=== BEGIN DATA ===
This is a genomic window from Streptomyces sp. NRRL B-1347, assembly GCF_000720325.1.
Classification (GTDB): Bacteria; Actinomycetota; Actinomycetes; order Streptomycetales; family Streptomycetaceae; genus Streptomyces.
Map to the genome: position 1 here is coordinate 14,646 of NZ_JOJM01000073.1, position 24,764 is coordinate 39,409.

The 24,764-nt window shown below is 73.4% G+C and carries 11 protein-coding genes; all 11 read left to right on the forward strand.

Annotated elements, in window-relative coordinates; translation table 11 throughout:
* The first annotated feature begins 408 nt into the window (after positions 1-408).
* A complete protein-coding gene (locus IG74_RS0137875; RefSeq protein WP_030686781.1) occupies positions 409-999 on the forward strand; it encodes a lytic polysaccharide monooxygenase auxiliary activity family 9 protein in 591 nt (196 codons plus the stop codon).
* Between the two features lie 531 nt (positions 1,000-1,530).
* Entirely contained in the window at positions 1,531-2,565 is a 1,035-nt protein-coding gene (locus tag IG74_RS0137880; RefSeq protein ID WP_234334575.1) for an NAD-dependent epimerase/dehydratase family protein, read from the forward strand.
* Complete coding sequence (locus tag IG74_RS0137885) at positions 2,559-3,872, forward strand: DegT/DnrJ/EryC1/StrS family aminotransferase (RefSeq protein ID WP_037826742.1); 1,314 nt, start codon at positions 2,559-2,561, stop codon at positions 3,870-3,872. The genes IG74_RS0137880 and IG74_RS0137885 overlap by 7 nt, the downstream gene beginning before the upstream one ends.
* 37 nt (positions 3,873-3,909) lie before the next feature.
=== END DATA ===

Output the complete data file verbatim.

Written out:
This is a genomic window from Streptomyces sp. NRRL B-1347, assembly GCF_000720325.1.
Classification (GTDB): Bacteria; Actinomycetota; Actinomycetes; order Streptomycetales; family Streptomycetaceae; genus Streptomyces.
Map to the genome: position 1 here is coordinate 14,646 of NZ_JOJM01000073.1, position 24,764 is coordinate 39,409.

The 24,764-nt window shown below is 73.4% G+C and carries 11 protein-coding genes; all 11 read left to right on the forward strand.

Annotated elements, in window-relative coordinates; translation table 11 throughout:
* The first annotated feature begins 408 nt into the window (after positions 1-408).
* A complete protein-coding gene (locus IG74_RS0137875; RefSeq protein WP_030686781.1) occupies positions 409-999 on the forward strand; it encodes a lytic polysaccharide monooxygenase auxiliary activity family 9 protein in 591 nt (196 codons plus the stop codon).
* Between the two features lie 531 nt (positions 1,000-1,530).
* Entirely contained in the window at positions 1,531-2,565 is a 1,035-nt protein-coding gene (locus tag IG74_RS0137880; RefSeq protein ID WP_234334575.1) for an NAD-dependent epimerase/dehydratase family protein, read from the forward strand.
* Complete coding sequence (locus tag IG74_RS0137885) at positions 2,559-3,872, forward strand: DegT/DnrJ/EryC1/StrS family aminotransferase (RefSeq protein ID WP_037826742.1); 1,314 nt, start codon at positions 2,559-2,561, stop codon at positions 3,870-3,872. The genes IG74_RS0137880 and IG74_RS0137885 overlap by 7 nt, the downstream gene beginning before the upstream one ends.
* 37 nt (positions 3,873-3,909) lie before the next feature.